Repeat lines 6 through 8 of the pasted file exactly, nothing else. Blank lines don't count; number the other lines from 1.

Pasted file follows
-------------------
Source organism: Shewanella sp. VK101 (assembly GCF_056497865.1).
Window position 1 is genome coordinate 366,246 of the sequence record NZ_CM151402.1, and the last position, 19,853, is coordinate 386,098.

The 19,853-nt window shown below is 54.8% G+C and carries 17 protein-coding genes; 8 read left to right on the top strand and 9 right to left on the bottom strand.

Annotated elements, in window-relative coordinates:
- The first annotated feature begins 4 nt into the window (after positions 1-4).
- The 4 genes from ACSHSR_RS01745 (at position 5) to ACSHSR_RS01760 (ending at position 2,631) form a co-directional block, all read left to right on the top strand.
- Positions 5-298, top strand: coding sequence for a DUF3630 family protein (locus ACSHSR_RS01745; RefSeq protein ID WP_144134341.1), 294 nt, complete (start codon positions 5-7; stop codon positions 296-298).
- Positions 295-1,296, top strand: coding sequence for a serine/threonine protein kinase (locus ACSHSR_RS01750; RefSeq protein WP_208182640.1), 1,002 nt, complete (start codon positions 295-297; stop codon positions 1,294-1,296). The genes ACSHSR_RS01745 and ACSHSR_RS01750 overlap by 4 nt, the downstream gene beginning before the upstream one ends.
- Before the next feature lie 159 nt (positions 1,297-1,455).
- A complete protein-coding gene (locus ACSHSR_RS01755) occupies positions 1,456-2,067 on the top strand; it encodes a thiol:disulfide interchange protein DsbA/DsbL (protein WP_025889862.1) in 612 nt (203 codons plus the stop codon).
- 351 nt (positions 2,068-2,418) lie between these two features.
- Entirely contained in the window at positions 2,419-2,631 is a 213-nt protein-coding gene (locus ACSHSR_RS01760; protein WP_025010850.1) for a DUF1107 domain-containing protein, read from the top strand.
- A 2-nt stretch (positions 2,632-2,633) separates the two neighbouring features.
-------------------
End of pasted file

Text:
- The 4 genes from ACSHSR_RS01745 (at position 5) to ACSHSR_RS01760 (ending at position 2,631) form a co-directional block, all read left to right on the top strand.
- Positions 5-298, top strand: coding sequence for a DUF3630 family protein (locus ACSHSR_RS01745; RefSeq protein ID WP_144134341.1), 294 nt, complete (start codon positions 5-7; stop codon positions 296-298).
- Positions 295-1,296, top strand: coding sequence for a serine/threonine protein kinase (locus ACSHSR_RS01750; RefSeq protein WP_208182640.1), 1,002 nt, complete (start codon positions 295-297; stop codon positions 1,294-1,296). The genes ACSHSR_RS01745 and ACSHSR_RS01750 overlap by 4 nt, the downstream gene beginning before the upstream one ends.